Author(s): Lloyd JR, Harding CL, Macaskie LE
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Abstract Resting cells of Escherichia coli, immobilized in a flow-through bioreactor, coupled the oxidation of formate or hydrogen to Tc(VII) reduction and removal from solution. Cells, pregrown anaerobically in a hollow-fiber membrane bioreactor, were challenged with 50 microM Tc(VII) in a carrier solution of phosphate-buffered saline. The radionuclide accumulated within the membrane component of the reactor, corresponding to the localization of the cells. Negligible Tc removal was noted in a reactor containing a mutant deficient in active Tc(VII) reductase, when supplied with formate as an electron donor. Formate or hydrogen was supplied as the electron donor for Tc(VII) reduction to cells immobilized in reactors operated in transverse (crossflow) and direct (dead-end filtration) modes, respectively. Flow-rate activity relationships were used to compare the performance of the reactors. A flow rate of 2.4 mL h(-1) supported the removal of 50\% of the Tc from solution in a reactor operated in transverse mode with formate as an electron donor. In contrast, a flow rate of 0.7 mL h(-1), supported comparable Tc removal when hydrogen was introduced to a reactor operated in direct mode. The reduced reactor efficiency, when hydrogen was used as an electron donor, could be attributed, in part, to poor delivery of the gas to the cells. The biocatalyst was highly stable in the reactor; no loss in activity was noted over 200 h of continuous use.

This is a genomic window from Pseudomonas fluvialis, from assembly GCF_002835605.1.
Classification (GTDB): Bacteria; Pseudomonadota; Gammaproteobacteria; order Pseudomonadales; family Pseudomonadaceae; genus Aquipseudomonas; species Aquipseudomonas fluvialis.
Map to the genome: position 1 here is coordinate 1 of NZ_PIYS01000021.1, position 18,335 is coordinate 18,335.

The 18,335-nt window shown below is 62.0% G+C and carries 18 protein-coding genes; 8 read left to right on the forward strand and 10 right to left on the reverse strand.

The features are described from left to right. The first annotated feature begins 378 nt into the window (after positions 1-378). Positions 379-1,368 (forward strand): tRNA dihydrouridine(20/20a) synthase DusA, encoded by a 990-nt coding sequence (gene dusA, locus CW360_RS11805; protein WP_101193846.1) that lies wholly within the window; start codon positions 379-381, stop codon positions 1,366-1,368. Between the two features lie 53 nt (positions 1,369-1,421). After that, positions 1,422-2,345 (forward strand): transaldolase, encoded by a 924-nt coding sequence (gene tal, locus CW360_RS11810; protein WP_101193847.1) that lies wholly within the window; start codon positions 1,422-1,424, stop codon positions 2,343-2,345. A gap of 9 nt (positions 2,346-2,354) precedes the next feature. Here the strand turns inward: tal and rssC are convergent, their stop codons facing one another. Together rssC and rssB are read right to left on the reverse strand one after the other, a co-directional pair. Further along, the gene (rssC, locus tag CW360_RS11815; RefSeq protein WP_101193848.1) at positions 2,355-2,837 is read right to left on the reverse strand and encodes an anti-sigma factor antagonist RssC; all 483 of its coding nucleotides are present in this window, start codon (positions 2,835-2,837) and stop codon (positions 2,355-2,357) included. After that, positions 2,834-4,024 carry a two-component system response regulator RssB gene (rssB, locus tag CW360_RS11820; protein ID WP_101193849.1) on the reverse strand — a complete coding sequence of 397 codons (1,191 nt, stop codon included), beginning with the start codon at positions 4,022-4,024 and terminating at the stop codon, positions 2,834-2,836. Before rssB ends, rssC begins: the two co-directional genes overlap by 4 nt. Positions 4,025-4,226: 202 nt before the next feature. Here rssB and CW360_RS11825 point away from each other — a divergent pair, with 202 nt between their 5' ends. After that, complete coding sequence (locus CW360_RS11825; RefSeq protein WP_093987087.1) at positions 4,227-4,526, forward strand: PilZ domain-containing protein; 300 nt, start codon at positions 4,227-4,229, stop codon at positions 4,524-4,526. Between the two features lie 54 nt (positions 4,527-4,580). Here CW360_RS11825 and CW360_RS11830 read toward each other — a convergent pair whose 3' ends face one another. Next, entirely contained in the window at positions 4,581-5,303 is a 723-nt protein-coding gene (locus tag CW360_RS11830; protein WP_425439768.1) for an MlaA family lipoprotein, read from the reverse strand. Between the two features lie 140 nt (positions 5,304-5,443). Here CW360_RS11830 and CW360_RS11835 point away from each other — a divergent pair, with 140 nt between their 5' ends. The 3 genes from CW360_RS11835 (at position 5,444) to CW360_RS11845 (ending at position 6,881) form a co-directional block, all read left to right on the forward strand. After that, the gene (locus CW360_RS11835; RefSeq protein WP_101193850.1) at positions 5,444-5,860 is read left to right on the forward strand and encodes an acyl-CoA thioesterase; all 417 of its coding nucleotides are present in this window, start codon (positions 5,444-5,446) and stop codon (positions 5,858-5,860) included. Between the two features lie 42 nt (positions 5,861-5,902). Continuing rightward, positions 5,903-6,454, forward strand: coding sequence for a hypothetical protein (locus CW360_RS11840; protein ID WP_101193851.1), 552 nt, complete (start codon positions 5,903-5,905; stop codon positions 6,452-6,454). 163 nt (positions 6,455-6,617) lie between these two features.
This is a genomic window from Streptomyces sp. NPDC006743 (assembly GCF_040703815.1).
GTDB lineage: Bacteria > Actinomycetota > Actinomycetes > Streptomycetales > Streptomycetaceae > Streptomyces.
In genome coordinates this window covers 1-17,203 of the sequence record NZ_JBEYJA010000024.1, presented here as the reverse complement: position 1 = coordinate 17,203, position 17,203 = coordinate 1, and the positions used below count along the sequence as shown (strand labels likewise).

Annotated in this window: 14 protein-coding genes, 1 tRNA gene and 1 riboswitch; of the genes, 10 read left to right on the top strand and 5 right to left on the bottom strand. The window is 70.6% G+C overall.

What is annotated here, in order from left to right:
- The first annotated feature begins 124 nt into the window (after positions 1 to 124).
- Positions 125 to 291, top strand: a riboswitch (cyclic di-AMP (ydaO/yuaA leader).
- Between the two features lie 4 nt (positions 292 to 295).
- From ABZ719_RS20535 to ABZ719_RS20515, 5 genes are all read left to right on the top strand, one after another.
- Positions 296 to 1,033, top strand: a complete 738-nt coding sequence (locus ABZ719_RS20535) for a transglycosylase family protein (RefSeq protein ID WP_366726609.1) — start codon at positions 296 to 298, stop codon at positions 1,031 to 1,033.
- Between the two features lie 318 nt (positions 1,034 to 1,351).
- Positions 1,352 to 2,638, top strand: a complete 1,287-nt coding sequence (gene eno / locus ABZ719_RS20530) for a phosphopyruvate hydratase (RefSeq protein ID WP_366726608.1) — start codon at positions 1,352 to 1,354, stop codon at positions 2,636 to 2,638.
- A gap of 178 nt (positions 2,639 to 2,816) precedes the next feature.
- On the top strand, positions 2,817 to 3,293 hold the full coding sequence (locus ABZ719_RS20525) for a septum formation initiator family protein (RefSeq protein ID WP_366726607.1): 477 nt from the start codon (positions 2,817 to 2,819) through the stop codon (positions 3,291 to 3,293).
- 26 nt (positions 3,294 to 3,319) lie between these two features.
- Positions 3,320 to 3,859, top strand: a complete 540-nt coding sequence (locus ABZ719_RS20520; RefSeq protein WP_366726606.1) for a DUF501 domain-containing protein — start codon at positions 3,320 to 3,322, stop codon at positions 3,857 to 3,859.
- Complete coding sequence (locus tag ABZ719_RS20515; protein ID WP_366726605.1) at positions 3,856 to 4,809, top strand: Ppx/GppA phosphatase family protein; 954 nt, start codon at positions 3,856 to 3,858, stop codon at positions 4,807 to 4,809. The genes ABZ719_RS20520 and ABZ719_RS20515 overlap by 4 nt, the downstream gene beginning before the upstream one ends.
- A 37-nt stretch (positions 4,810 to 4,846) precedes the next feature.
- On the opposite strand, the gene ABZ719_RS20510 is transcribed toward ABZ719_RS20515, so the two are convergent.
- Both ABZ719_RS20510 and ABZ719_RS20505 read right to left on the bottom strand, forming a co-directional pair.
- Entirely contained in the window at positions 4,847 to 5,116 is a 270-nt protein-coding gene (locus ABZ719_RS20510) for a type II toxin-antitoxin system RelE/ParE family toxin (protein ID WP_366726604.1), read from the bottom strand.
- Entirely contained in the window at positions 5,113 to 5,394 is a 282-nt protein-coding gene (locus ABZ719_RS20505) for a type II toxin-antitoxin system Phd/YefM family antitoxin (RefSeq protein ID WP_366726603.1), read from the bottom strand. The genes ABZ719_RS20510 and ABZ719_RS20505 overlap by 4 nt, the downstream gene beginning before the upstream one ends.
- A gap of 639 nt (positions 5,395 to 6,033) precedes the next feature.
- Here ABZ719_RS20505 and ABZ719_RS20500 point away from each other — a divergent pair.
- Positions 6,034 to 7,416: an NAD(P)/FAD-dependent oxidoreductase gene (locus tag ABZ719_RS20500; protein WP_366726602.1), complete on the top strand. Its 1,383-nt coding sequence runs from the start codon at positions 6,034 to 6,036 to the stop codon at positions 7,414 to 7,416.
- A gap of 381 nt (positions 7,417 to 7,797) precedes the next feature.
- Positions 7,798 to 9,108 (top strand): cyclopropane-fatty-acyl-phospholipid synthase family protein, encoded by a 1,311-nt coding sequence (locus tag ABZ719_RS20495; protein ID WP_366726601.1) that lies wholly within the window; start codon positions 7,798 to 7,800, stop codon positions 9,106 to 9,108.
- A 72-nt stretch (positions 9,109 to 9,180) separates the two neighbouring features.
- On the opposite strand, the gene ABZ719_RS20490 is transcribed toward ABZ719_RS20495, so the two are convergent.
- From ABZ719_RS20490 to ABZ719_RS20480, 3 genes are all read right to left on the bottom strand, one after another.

This article was published in Biotechnol Bioeng
and referenced in Journal of Microbial & Biochemical Technology